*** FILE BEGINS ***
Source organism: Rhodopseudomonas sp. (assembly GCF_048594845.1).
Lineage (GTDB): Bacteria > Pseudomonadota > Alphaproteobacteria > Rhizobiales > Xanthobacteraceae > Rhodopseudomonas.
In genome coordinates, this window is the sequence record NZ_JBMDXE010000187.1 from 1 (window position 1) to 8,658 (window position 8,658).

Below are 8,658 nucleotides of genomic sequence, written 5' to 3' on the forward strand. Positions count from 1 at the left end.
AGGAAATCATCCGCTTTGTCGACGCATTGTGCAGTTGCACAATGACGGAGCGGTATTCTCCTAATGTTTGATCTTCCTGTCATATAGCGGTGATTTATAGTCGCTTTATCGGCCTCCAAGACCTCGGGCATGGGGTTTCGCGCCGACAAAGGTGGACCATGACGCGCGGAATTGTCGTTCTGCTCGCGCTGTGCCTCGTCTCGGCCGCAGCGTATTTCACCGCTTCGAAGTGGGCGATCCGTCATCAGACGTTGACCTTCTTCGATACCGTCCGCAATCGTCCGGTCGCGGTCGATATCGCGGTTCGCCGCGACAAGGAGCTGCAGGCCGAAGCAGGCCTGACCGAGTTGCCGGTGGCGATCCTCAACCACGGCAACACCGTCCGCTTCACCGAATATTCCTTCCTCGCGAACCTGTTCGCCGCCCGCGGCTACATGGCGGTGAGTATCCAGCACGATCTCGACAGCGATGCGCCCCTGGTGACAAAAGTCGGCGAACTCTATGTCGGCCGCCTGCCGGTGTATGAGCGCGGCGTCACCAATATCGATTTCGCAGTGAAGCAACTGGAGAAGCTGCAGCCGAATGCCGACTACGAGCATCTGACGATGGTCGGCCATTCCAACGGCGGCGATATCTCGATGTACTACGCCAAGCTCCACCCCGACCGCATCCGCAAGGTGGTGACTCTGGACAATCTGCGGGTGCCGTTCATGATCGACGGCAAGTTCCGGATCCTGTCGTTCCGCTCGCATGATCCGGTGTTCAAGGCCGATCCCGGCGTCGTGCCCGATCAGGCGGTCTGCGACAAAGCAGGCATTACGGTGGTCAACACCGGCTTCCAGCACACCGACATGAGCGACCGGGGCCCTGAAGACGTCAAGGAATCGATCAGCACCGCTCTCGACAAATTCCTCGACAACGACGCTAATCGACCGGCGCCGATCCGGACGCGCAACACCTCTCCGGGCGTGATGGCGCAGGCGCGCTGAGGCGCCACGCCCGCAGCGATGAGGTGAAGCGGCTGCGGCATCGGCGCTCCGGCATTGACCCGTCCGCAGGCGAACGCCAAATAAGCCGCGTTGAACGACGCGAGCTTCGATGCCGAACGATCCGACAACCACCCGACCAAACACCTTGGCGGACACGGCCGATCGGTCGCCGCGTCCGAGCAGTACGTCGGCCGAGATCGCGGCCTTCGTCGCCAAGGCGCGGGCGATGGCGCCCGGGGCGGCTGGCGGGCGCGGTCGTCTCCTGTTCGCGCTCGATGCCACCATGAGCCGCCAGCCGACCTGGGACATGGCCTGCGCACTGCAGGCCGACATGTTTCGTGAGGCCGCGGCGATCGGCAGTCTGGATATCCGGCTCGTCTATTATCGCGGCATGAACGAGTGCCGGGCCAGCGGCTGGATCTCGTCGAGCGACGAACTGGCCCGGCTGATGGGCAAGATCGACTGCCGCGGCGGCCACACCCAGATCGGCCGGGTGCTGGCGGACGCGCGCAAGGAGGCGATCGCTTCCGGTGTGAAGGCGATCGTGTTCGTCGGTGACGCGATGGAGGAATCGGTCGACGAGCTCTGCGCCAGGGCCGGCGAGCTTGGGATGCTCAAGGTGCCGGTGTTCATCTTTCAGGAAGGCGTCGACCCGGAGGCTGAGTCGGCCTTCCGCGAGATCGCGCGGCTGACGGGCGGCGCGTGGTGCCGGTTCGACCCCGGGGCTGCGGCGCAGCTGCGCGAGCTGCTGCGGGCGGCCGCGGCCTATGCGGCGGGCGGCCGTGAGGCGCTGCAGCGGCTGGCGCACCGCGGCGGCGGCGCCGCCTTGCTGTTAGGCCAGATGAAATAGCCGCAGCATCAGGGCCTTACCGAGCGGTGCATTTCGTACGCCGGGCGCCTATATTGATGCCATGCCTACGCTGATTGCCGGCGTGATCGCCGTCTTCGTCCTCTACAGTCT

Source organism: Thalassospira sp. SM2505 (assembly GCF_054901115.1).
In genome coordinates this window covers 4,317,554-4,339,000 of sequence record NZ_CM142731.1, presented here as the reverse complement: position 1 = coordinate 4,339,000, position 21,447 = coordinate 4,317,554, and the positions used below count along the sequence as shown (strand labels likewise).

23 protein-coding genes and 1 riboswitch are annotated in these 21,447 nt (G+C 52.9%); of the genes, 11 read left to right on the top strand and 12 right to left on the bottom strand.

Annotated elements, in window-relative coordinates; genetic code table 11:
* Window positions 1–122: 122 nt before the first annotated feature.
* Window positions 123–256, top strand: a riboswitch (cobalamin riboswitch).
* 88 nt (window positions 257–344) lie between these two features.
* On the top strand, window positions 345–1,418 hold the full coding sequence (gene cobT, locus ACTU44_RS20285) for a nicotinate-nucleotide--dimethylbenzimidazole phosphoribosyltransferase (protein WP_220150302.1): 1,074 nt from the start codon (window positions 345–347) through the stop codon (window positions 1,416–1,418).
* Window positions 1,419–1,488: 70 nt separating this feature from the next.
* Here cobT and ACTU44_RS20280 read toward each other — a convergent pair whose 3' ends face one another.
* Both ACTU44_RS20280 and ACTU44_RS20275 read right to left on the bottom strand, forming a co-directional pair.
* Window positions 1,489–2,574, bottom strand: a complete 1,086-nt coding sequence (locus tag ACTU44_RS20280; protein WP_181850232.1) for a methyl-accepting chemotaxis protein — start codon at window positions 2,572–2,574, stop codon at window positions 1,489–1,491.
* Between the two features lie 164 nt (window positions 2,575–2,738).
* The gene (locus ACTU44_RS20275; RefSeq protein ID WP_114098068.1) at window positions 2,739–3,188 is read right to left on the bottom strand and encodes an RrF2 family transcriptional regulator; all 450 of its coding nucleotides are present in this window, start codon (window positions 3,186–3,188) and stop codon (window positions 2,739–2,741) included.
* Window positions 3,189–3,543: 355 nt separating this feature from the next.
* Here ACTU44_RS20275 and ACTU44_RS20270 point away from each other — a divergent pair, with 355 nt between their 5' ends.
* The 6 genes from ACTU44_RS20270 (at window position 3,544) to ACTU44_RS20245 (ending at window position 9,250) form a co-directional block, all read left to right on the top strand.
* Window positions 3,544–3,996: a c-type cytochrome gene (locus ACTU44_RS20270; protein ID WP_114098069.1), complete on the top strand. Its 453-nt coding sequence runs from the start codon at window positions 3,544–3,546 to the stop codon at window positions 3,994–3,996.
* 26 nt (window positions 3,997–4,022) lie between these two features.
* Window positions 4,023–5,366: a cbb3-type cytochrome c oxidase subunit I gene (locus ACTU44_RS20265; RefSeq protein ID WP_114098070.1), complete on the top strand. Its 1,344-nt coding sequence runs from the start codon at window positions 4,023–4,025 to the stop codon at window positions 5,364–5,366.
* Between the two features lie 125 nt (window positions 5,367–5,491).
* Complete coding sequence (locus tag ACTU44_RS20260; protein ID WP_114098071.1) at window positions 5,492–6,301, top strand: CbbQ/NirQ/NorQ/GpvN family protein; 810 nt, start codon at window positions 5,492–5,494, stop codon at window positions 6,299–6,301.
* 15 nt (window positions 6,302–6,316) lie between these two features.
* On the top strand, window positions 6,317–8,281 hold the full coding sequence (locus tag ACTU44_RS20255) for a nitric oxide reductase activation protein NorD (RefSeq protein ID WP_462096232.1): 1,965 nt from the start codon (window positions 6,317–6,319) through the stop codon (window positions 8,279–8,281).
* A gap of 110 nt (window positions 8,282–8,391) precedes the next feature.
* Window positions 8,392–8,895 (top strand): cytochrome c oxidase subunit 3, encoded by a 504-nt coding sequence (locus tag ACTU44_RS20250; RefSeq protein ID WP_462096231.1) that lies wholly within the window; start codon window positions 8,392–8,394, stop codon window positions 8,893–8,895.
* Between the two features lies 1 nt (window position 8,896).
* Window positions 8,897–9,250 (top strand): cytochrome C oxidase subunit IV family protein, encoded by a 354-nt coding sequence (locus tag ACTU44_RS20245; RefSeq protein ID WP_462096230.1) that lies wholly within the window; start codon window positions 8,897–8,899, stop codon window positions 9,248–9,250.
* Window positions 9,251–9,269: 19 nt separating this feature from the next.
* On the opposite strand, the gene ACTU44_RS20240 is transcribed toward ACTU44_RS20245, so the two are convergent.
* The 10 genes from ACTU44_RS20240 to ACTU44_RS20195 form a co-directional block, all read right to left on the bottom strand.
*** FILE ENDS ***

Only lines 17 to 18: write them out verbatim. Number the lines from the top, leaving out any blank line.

* Window positions 1,489–2,574, bottom strand: a complete 1,086-nt coding sequence (locus tag ACTU44_RS20280; protein WP_181850232.1) for a methyl-accepting chemotaxis protein — start codon at window positions 2,572–2,574, stop codon at window positions 1,489–1,491.
* Between the two features lie 164 nt (window positions 2,575–2,738).